The pandemic, though, is something that has hurt students in every community, said Tina Kerr, executive director of the Michigan Association of Superintendents and Administrators.
“We recognize the needs of our most vulnerable students,” Kerr said. “But it doesn’t matter what district you’re in, you still have costs because of COVID.”
State Superintendent Michael Rice agreed. “Educators across the country appreciate enormously the infusion of additional federal dollars that are badly needed and greatly appreciated,” Rice said. “That said, the federal Title I Part A formula is an awkward vehicle for distributing relief during a pandemic and must be re-thought if additional federal dollars are made available. That formula, while perhaps legitimate for distributing funds to support educationally disadvantaged students under normal circumstances, is inadequate to support all children during a pandemic.”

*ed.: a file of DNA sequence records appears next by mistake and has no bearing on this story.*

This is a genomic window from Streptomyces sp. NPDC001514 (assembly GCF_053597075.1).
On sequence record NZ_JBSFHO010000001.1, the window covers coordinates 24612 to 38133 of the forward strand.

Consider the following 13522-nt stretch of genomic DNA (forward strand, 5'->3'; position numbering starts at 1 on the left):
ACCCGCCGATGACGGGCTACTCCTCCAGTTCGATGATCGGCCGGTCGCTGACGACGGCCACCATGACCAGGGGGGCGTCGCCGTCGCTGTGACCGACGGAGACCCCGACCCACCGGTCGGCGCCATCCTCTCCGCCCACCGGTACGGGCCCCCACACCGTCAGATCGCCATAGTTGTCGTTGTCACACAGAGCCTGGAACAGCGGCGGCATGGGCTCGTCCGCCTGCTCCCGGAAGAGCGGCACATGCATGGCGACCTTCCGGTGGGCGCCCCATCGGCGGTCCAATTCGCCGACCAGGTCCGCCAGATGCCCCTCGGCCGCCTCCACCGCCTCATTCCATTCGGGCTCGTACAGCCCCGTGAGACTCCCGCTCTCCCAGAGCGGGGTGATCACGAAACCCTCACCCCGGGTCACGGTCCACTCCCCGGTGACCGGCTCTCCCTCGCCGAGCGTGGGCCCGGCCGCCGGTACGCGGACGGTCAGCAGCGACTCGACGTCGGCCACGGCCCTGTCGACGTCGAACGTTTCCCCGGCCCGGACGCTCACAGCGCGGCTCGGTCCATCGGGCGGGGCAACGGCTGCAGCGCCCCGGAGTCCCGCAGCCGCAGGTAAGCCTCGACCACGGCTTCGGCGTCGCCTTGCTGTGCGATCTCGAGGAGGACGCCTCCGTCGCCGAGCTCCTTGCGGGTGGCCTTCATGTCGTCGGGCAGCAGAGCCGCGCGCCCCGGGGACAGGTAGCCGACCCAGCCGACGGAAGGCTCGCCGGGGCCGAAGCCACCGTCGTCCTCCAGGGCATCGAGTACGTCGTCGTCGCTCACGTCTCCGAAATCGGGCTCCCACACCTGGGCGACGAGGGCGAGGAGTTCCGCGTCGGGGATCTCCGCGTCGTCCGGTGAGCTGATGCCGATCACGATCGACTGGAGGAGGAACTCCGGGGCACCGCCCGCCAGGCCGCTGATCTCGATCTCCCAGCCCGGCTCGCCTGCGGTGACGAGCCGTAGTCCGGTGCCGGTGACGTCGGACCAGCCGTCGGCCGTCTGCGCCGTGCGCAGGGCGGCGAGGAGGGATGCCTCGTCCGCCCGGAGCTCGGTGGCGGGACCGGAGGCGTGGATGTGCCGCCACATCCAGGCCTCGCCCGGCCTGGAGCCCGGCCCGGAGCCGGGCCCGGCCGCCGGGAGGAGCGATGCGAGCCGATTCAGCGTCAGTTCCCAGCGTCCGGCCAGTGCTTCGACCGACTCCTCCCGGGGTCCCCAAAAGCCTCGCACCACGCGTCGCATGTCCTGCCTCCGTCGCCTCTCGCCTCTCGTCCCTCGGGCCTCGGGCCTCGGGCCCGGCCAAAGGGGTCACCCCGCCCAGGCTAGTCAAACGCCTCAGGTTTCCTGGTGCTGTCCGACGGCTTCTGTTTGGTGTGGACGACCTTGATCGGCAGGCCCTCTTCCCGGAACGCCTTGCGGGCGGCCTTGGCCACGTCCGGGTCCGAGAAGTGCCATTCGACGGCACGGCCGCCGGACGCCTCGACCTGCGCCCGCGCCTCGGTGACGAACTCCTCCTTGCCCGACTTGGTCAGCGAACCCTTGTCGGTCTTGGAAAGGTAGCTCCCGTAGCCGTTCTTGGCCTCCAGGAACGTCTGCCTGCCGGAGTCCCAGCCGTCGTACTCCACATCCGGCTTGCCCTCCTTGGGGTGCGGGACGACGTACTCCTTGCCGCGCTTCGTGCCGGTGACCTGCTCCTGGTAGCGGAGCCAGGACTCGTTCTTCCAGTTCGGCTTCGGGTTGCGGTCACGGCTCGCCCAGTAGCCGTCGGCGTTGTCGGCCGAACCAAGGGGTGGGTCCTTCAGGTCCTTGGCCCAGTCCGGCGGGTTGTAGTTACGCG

Newly elected President Joe Biden has proposed a third COVID relief package that would provide an additional $130 billion to the nation’s K-12 schools, with some $3 billion to $4 billion coming to Michigan schools.
Michigan school leaders are pushing for any new school COVID relief funding to not be tied to the Title 1 formula.
“It would be helpful to understand certain items, whether it’s PPE or ventilation systems or other mitigation strategies, those costs are more universal than what this very large variance (in funding) would indicate,” said Forest Hills’ Behm.
Added State Superintendent Rice, “future education pandemic relief funds must be distributed through a new formula that addresses two distinct features: the baseline needs of all children in and after a pandemic and the greater needs of certain groups of children in and after the pandemic.”